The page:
I've tended to refer to one sample per pitch as the "Mellotron" pattern. There are valid reasons to use it even without hardware limits like that of the NES or Neo Geo sample unit. One is that an instrument may have greatly differing tonalities in the high or low pitches.


Top
 Profile  
 
PostPosted: Thu May 24, 2018 4:07 pm 
Offline
User avatar

Joined: Wed Feb 13, 2008 9:10 am
Posts: 640
Location: Estonia, Rapla city (50 and 60Hz compatible :P)
YM2610 is a version of YM2608 with the internal sample ROM replaced with external one. Internal sounds of 2608 do not have any freq scaling capability. You're supposed to play SFX and whatnot on those channels and that's what most games do. There aren't a whole lot of games that use all the channels for music.

Stuff like piano scales really badly, you need at least one sample for every octave to get any decent results and most pro gear actually does use one sample every few notes or even for every note as fas as pianos go.

_________________
http://www.tmeeco.eu


Top
 Profile  
 
PostPosted: Thu May 24, 2018 5:04 pm 
Offline

Joined: Fri Jul 04, 2014 9:31 pm
Posts: 926
tepples wrote:
I've tended to refer to one sample per pitch as the "Mellotron" pattern. There are valid reasons to use it even without hardware limits like that of the NES or Neo Geo sample unit. One is that an instrument may have greatly differing tonalities in the high or low pitches.

As long as you've got as much memory as you want, yes. Multisampling is an extremely common technique, but even fairly modern sound sets don't always sample every single note.

You can absolutely go nuts with multisampling if you want realism at any cost. Modern grand piano sample sets can be several gigabytes, for instance, because they have samples for every note at multiple key velocities, sometimes both with and without the sustain pedal, as well as stuff like release samples. Maybe even multiple samples per note per velocity, so as to randomize or round-robin the samples and avoid the dreaded "machine-gun effect" of absolutely identical samples playing in tight sequence. I casually searched just now and found a 67 GB grand piano set with 66,000 samples.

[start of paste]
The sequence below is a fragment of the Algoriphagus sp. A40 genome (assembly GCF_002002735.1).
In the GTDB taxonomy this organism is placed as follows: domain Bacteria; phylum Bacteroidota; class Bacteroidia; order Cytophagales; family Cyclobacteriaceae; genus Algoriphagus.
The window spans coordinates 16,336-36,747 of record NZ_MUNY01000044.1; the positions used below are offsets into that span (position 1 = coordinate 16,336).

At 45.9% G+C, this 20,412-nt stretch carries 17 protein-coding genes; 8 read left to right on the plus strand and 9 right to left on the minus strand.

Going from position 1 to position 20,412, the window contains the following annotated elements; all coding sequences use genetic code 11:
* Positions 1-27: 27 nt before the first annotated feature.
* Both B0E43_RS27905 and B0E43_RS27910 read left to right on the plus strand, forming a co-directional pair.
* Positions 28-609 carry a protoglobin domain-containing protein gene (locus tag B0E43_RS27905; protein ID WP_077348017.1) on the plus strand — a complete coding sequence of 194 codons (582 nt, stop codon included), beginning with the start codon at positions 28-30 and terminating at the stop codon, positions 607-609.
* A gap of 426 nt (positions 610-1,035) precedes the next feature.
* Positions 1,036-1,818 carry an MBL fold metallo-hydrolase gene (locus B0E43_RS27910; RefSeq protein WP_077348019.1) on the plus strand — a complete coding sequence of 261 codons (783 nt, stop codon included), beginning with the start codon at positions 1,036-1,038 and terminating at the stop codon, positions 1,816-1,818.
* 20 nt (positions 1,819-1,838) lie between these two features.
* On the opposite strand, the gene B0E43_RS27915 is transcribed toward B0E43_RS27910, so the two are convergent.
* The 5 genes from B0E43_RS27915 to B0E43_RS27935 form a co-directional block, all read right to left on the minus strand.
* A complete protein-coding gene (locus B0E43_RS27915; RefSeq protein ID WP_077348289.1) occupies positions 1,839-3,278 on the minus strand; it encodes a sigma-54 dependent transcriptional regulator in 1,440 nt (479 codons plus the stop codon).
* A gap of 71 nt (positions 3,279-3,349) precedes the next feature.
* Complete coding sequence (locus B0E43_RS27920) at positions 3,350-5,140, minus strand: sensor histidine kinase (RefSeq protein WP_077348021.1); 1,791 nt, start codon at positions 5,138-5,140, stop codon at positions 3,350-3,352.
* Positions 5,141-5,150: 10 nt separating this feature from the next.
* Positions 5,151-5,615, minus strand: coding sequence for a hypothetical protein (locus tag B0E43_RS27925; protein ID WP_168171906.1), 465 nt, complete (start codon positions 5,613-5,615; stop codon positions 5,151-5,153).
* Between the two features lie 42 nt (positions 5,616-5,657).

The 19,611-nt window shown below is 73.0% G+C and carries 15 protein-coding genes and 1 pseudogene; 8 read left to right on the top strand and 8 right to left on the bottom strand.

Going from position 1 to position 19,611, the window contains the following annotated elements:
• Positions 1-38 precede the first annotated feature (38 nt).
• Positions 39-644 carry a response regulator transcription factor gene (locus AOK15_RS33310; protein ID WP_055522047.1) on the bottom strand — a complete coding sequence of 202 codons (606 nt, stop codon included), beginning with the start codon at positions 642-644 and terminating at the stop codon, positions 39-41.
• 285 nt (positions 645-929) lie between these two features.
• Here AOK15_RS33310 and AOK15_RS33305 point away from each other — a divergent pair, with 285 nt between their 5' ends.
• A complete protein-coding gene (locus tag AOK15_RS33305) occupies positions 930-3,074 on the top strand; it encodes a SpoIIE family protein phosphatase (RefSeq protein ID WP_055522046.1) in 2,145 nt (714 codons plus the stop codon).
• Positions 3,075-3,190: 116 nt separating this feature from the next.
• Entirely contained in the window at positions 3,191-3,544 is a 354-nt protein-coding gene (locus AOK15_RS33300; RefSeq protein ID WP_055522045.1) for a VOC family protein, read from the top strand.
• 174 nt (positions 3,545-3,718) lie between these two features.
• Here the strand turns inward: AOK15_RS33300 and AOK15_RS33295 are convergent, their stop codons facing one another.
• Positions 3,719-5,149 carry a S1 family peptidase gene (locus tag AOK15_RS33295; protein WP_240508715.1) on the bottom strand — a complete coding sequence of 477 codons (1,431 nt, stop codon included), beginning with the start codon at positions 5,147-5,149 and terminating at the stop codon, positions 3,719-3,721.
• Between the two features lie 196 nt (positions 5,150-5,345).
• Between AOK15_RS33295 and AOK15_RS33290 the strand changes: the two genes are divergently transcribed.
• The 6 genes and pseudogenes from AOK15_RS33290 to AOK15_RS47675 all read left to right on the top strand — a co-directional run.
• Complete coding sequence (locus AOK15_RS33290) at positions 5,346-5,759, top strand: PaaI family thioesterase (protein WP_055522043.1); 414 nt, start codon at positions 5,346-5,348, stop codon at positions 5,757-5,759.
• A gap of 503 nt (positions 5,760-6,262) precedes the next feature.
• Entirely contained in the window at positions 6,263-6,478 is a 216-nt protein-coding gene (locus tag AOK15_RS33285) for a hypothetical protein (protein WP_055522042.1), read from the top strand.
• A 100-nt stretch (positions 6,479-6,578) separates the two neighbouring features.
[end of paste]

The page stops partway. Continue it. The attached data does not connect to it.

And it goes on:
But if you care about storage requirements at all, the Mellotron pattern is the first thing to go - stretching a piano sample across five octaves sounds terrible, but stretching it a few semitones can be undetectable in a mix. And I suspect that a fair number of the instruments in Metal Slug were sampled from a synth module that used moderate stretching (and looping); it's very likely that the game uses a good bit more memory than the original synth did for these instruments.

The only thing I can think of at the moment for which I'd insist on the Mellotron pattern if possible is distorted rhythm guitar - there are types of lead guitar that can survive extensive repitching, but for your typical low/mid-range powerchords the fixed frequency profile is as important to the sound as the pitch-dependent component, so a stretch of even one semitone sounds clearly fake. On the other hand, repitched rhythm guitar samples are almost a separate instrument at this point, considering how common they were in '90s videogame soundtracks...